By: Gary Kaleita
The National Law Review
In the current economy, there are numerous instances where developers of projects in Florida are unable to either complete developments which were started during the economic boom, or sell out what is left of their completed development to end users. As a result, the failed developer must either sell the remainder of its project in bulk or face foreclosure by its mortgage lender, who may then acquire the project.
In either circumstance, the prospective purchaser or the foreclosing lender should be careful to structure the acquisition so as to avoid unintentionally succeeding to the interest of the owner as the "developer" of the failed project (unless there is a specific reason to do so). If the project is a condominium, the purchaser or foreclosing lender can unintentionally become a "successor developer" under the Florida Condominium Act, subjecting them to unwanted and potentially burdensome obligations, unless affirmative steps are taken to avoid that status. Additionally, any subdivision which is subject to covenants and restrictions recorded by the failed developer may contain burdensome obligations that would be binding on the purchaser or foreclosing lender if it were found to be a "successor developer" under the covenants and restrictions.
In both instances, a court could find the successor developer just as liable as the original developer for prior wrongful conduct of the original developer. This could include violations of the Condominium Act, violations of the Interstate Land Sales Full Disclosure Act, failure to properly operate an owners' association, failure to properly construct improvements, failure to fund budget deficits or reserves required by an owners' association, misrepresentations to prior purchasers, etc. (use your imagination... this list could encompass every possible thing a developer could do wrong). If a successor developer is found liable for conduct of the original developer, it is possible that parties having claims against the original developer could assert them against the successor developer. The remedies available to these parties may require the payment of damages, and could even require the successor developer to take back lots or condominium units sold by the original developer and refund the full purchase prices paid by the claimants (which, if paid during the economic boom, may far exceed the current value of these lots or units).
If the failed project contains a number of lots or units that were sold at high prices, and there were irregularities committed by the original developer under the Interstate Land Sales Full Disclosure Act, the purchasers may also seek to institute a class action lawsuit against the successor developer. Some attorneys are actively seeking participants to join those kinds of cases.
Although the failed project may have been subject to a defaulted mortgage loan in an amount far in excess of the project's value, once the project is acquired by a purchaser or lender there is likely to be significant equity in the project. This can be attractive to prospective claimants who never would have bothered asserting a claim against a failed developer whose project was not worth the mortgage balance on it, but who may now find the purchaser’s or lender’s deep pockets attractive.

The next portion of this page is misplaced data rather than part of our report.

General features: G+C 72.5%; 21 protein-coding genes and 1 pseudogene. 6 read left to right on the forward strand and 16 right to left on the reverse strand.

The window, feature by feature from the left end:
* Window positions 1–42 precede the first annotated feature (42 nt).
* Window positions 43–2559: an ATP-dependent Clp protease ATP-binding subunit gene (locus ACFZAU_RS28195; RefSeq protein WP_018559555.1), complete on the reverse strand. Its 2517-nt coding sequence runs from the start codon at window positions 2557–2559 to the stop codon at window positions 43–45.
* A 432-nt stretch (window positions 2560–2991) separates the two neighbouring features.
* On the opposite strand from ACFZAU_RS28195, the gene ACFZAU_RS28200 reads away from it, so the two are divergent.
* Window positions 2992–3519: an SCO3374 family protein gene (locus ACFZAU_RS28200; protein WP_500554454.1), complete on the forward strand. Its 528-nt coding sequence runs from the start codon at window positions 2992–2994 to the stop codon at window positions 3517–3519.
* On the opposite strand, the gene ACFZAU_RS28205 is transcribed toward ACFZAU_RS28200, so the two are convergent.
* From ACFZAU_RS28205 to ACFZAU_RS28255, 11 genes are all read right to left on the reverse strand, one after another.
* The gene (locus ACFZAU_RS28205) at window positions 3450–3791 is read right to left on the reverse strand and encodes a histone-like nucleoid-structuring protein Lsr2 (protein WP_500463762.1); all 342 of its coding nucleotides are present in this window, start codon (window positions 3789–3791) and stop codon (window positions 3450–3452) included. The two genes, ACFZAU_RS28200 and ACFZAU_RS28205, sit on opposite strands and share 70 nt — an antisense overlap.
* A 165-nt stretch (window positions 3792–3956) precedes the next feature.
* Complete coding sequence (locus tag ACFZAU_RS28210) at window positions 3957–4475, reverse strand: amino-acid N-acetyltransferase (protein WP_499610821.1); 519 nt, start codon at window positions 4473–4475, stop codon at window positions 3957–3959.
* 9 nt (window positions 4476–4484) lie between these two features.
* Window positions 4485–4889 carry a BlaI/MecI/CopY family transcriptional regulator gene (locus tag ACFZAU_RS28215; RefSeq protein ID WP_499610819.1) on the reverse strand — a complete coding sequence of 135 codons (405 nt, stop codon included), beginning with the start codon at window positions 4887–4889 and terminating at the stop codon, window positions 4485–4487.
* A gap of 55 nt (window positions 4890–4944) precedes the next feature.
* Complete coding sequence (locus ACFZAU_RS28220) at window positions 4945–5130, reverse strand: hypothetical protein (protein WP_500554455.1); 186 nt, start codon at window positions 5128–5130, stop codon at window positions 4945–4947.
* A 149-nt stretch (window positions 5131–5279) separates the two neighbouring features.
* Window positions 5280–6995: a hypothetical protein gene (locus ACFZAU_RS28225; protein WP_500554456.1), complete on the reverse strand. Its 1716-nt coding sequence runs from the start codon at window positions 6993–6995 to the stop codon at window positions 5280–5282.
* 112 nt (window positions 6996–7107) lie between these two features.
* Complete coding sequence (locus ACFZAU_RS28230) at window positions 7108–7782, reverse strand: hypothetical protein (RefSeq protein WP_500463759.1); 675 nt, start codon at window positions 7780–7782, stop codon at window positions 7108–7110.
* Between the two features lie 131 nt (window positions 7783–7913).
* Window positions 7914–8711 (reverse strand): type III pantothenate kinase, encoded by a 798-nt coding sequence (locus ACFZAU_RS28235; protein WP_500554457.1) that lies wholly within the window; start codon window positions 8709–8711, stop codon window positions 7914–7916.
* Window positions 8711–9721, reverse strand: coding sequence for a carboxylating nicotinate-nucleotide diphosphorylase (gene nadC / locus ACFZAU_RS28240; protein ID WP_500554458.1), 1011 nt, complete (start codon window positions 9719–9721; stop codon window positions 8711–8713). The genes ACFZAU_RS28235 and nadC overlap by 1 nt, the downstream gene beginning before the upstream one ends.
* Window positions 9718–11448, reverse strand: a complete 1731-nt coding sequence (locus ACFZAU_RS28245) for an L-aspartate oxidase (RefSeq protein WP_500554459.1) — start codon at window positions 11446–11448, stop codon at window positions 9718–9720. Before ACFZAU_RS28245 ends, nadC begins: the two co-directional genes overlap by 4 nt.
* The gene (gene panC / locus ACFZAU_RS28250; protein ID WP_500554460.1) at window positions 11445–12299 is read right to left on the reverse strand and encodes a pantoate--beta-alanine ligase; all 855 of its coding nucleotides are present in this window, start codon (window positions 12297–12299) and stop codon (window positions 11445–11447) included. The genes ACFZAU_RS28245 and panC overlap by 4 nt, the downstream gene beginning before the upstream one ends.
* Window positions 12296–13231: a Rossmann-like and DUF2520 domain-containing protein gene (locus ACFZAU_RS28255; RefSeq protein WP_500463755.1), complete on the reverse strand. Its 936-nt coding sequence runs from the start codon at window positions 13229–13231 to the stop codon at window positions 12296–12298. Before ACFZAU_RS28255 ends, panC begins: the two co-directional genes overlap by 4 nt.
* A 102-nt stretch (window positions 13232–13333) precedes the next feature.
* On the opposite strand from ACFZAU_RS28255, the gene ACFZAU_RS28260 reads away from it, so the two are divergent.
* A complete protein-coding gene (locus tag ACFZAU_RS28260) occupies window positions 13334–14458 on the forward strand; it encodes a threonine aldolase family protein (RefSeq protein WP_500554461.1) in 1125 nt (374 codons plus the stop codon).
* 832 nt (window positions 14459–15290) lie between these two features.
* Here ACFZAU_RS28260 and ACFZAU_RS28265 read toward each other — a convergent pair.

In the context of a foreclosure, it is not unusual for a lender to routinely foreclose on both the property itself along with all of the right, title and interest of the developer in and to the project, without thinking about the potential downside of foreclosing on “developer rights” (and obligations). The lender's Mortgage usually contains a long list of what constitutes the "mortgaged property," which almost always includes every possible right, title and interest the developer may have in the project. If that kind of description is used in the Foreclosure Complaint, and the lender acquires title at the foreclosure sale, it is very possible that the lender will be subjected to a host of potential problems as a "successor developer" that could have been avoided through discussion and consideration of these issues with experienced counsel at the front end.
It is a simple step for the lender’s attorney to revise the description of the property in the Foreclosure Complaint to expressly exclude whatever interests the lender does NOT want to acquire. Lenders should not assume that getting every interest owned by their defaulting borrower is always better.
Of course, if the project is partially completed, the foreclosing lender may NEED developer rights to finish it, or to make it more marketable for a prospective purchaser to finish. Developer rights may also be needed for other reasons, such as the ability to amend the governing documents for the project, or the ability to take advantage of special rights or exemptions that the developer built into the governing documents for its own benefit that are not available to other owners. However, this should be a conscious and carefully considered decision. When having counsel review a title report or title commitment, the purchaser or foreclosing lender should specifically request its attorney look for documents that may impose these kinds of liabilities on them as a “successor developer,” and discuss with them what risks they may face, what risks can be mitigated or eliminated, and what risks may be necessary for the purchaser or lender to assume, BEFORE reaching the end of a title review period or inspection period or commencing the foreclosure sale.